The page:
The Work of the Sun: Literature, Science, And Political Economy, 1760-1860 by T. UnderwoodThe Work of the Sun: Literature, Science, And Political Economy, 1760-1860 by T. Underwood

The Work of the Sun: Literature, Science, And Political Economy, 1760-1860

byT. Underwood

Hardcover | October 13, 2005

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At the end of the Eighteenth century, British writers began to celebrate work in a strangely indirect way. Instead of describing diligence as an attribute of character, poets and novelists increasingly identified work with impersonal 'energies' akin to natural force. Chemists traced mental and muscular work back to its source in sunlight, giving rise to the claim (beloved by Nineteenth-century journalists) that 'all the labour done under the sun is really done by it'. The Work of The Sun traces the emergence of this model of work, exploring its sources in middle-class consciousness and its implications for British literature and science.
TED UNDERWOOD is Assistant Professor of English at the University of Illinois, Urbana-Champaign, USA.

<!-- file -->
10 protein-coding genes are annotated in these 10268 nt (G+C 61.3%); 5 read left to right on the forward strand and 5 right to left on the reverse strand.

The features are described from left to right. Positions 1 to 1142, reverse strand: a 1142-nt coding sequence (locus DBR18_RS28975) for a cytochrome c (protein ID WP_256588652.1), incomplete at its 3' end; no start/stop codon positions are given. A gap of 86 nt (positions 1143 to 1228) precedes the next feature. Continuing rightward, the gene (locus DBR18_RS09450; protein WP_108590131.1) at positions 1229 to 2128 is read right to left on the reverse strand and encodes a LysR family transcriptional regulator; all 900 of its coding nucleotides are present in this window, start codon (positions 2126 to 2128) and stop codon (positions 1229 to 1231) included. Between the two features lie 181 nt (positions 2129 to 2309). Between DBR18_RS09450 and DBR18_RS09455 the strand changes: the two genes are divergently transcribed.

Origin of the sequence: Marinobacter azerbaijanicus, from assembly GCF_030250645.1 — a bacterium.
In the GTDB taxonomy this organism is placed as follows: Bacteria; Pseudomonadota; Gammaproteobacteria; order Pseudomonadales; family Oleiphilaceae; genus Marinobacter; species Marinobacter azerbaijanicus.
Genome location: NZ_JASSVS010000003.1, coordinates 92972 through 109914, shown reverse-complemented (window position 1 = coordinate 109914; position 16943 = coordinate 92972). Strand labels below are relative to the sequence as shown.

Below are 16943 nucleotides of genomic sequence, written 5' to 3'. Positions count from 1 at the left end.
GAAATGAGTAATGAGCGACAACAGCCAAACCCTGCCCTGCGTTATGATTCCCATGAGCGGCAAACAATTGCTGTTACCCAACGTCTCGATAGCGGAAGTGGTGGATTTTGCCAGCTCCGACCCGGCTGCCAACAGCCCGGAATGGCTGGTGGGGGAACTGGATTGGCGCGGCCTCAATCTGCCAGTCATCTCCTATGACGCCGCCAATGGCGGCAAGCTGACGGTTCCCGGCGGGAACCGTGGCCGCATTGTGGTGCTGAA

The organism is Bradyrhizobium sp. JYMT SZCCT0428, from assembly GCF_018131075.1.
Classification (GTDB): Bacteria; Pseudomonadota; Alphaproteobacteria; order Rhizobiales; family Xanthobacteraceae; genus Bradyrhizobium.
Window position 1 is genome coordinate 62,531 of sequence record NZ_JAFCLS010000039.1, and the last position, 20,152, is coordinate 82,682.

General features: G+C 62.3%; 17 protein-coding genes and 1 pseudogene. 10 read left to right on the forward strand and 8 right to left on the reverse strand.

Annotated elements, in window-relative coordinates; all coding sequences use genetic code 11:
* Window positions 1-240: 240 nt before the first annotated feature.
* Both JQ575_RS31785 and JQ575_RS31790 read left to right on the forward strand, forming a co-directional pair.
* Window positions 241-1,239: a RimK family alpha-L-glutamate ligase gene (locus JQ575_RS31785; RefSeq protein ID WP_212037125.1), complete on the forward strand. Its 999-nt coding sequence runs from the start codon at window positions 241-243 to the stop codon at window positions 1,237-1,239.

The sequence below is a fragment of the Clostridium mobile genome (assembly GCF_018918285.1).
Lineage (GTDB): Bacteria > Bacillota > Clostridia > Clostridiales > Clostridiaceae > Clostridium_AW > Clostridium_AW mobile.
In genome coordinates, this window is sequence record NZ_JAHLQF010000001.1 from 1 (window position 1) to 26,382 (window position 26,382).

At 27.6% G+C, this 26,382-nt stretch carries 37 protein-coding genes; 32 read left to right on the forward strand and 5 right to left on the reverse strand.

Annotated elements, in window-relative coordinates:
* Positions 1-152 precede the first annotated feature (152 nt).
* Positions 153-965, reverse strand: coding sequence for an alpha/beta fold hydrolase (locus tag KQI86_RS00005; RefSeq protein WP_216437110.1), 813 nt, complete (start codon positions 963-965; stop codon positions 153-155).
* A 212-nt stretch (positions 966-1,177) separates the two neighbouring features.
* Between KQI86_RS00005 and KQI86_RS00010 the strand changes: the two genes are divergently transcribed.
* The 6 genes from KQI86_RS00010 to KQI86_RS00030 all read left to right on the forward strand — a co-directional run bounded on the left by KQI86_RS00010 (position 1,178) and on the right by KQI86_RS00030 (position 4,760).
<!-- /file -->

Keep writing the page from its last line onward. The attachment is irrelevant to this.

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Title:The Work of the Sun: Literature, Science, And Political Economy, 1760-1860Format:HardcoverDimensions:240 pages, 8.5 × 5.51 × 0.63 inPublished:October 13, 2005Publisher:Palgrave MacmillanLanguage:English

The following ISBNs are associated with this title:

ISBN - 10:1403965994

ISBN - 13:9781403965998

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Table of Contents

Introduction Romanticism and the Science of Light Energy and the Autonomy of Middle-Class Work Apollo, God of Middle-Class Enterprise Cowper's Spontaneous Task A Homeless Voice of Waters: Industrial and Imaginative Power in Wordsworth Sunlight and the Reification of Culture Productivism and the Reception of 'The Conservation of Force'

Editorial Reviews

'Underwood unearths important manuscript sources as well as a wide range of little-known works in physics, chemistry, engineering, and political economics, and demonstrates considerable comparative prowess in using them effectively to contextualize key shifts in literary and economic sensibility during the centuries in question.' - Bruce Clarke, European Romantic Review